On the same day, December 14, 2012, two attacks on schools happened on opposite sides of the globe: a stabbing spree in Chenpeng village, Henan, China, in which 22 children and an elderly woman were injured; and a mass shooting in Newtown, Connecticut, USA, in which 27 were killed, including 20 children. I jotted down these thoughts soon after I heard the news.
I remember recently watching a mini-documentary about World War I that explained how the horrors of trench warfare led to cynicism becoming “normal”, first among the soldiers who had witnessed them, and then among the society they returned to. Man’s inhumanity to man had turned him sour, leaving him to despair. This sense of despair was reinforced by World War II and the conflicts that followed, and although economies recovered and material wealth grew, a crisis of spirit persisted. A new, idealistic generation rebelled against war in all its forms in the 1960s and 70s, showing a true and profound craving for justice, peace, brotherhood and spiritual renewal in what they called the “Age of Aquarius“. For the most part, though, this craving was denied, and mankind sunk deeper into despair and cynicism.
How much longer will this craving go unsatisfied, and how many more bodies will have to pile up, not only in our schools but throughout our bruised, battered and shell-shocked world? What will it take for things to change? I don’t really know the first answer, but for the second, I’ll tell you.
In the junior youth group that my wife is running in our neighbourhood, she and the girls—aged 11 to 13—are reading about the story of Kibomi, a young boy who believes he can make a difference. Kibomi lives in a country full of strife, and his parents are killed in front of his eyes one day. He runs for his life, and along the way, as he struggles to come to terms with the horrors he has just seen, he meets people who help him see that he has a choice: either to sink into despair, rage, violence and revenge; or to turn his suffering into fuel that will help him change the lives of those around him for the better. Doing the latter takes strength of character that he’s not sure he has, but as he meets more and more people who are working hard to build bonds of loving-kindness and unity between the warring tribes, he realizes that he can draw on their strength to build up his own. Eventually his feelings of fear and despair fade away, and he makes his choice—to work actively towards the betterment of the world.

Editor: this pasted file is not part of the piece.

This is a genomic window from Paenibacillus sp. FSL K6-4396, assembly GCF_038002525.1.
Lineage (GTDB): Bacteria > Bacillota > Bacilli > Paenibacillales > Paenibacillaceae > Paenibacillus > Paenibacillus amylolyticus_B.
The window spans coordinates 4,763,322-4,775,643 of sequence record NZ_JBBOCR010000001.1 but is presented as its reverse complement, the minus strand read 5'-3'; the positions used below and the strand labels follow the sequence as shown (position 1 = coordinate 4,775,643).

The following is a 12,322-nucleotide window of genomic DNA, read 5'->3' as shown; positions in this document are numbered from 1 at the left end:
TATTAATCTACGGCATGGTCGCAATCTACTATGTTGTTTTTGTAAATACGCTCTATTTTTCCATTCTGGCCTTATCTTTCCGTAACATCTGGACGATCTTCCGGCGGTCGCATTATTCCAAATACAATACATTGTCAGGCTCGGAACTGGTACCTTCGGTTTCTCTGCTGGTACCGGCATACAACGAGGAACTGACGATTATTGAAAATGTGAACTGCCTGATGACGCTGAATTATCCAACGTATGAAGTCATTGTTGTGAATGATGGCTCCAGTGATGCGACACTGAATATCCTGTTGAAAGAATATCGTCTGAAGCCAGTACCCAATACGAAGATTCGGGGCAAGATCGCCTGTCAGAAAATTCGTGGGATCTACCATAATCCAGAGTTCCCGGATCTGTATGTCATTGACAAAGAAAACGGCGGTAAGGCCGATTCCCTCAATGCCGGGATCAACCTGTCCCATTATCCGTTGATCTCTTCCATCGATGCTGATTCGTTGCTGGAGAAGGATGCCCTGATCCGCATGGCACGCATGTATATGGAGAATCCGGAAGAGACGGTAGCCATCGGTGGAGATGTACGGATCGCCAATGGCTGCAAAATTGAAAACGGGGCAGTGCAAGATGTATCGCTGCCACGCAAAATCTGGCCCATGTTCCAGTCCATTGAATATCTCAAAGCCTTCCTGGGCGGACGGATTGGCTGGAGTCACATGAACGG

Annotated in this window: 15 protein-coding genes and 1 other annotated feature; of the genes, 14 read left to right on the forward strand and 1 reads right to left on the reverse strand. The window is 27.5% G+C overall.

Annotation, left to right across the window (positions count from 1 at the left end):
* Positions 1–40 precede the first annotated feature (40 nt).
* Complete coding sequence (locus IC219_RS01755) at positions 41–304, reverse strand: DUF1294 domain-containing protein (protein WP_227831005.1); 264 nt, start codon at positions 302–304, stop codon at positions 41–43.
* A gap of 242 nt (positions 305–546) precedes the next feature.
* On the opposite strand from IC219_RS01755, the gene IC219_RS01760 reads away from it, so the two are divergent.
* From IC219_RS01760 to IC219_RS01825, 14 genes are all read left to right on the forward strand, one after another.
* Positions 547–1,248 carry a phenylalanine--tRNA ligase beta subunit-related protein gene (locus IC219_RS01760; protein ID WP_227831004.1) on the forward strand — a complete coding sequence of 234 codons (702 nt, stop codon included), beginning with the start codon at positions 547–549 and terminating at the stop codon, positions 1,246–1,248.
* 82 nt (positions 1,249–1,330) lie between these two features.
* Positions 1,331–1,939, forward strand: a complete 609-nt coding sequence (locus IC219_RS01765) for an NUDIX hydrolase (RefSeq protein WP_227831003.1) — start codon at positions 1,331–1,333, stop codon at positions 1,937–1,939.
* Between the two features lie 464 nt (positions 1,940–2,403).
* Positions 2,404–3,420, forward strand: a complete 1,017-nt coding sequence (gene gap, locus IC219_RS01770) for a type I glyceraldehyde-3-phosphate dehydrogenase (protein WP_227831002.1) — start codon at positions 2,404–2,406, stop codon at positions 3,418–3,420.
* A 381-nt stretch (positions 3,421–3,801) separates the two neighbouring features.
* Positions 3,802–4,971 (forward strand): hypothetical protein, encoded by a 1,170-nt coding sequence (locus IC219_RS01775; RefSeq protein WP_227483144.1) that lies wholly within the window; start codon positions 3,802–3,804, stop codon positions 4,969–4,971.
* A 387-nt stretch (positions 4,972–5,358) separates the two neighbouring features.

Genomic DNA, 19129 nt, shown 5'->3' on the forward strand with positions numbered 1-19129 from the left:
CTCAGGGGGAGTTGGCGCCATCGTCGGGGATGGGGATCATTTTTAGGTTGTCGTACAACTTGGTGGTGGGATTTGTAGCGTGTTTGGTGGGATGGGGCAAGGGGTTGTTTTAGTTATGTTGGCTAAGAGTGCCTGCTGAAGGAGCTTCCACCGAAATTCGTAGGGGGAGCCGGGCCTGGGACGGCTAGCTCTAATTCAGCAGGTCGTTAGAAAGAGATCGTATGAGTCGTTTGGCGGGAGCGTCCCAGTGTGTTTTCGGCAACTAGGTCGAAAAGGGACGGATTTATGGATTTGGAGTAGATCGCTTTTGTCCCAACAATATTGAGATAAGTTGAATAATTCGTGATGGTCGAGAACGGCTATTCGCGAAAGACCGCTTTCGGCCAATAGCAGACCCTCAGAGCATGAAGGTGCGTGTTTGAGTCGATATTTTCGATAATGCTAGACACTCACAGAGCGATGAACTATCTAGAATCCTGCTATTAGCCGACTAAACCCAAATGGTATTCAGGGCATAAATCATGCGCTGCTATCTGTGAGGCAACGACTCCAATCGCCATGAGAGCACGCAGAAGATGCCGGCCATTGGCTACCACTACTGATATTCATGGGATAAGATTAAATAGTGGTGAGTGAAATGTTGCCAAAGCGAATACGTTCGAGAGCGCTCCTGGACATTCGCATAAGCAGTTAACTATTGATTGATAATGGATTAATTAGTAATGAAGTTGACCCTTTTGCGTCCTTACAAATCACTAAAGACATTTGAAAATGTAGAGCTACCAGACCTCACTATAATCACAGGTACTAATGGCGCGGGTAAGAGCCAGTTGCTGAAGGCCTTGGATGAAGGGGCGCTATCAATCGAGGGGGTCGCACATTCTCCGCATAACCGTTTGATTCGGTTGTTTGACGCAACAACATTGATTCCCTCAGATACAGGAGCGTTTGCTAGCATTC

Now ask yourself again: How much longer will man’s craving for justice, peace, brotherhood and spiritual renewal go unsatisfied? As long as we choose to let it.
Prior to going to Vietnam in 2009, I really had little idea about the history of the place. I knew my father had made the choice to come to Canada from America in the 1960s to avoid being drafted into the army and sent to fight the war in Vietnam, but I had little knowledge of that conflict itself, its background, or indeed of any of Vietnam’s thousands-of-years-long history. I suppose until the country and its culture became a part of my life through marriage, I was too lazy to learn much about it. Since then I’ve spent a lot of time reading about the history of Vietnam, and even compiling information about the history of the Bahá’ís of Vietnam. The latter has been really fascinating, as I’ve learned just how active the Bahá’í community was in the 1950s and 1960s, and how far it had been able to develop by the end of the war.
One of the most amazing stories was related to me and Quynh on a trip to Moncton this past summer, about a Bahá’í who had fought as a soldier during the Vietnam War. There seem to be a few versions of the story floating around, but the one we heard was similar to this one related by a Mr. “B. Knott Wildered” on a Yahoo Answers thread:
[…T]here was a young American soldier in Vietnam, experiencing his very first time in an actual battle and scared to death. In an attempt to gain some courage, he yelled the Bahá’í greeting [Allah’u’abhá] and was surprised to hear it returned from the other side of a clearing. But after a bit of hesitation, he went in that direction, saw a Viet Cong soldier who again repeated that greeting. They met, hugged each other and each took off in the opposite directions. While I was not there to see it, I can well believe it actually happened, and probably more than once, and the one I heard it from told it with conviction and with tears in his eyes.
TheMerryOnion, a Bahá’í blogger formerly from Newfoundland, blogged about a similar story last year in a post about her personal heroes, the first of which was the subject of the story, a Vietnam War veteran named Reggie Baskin.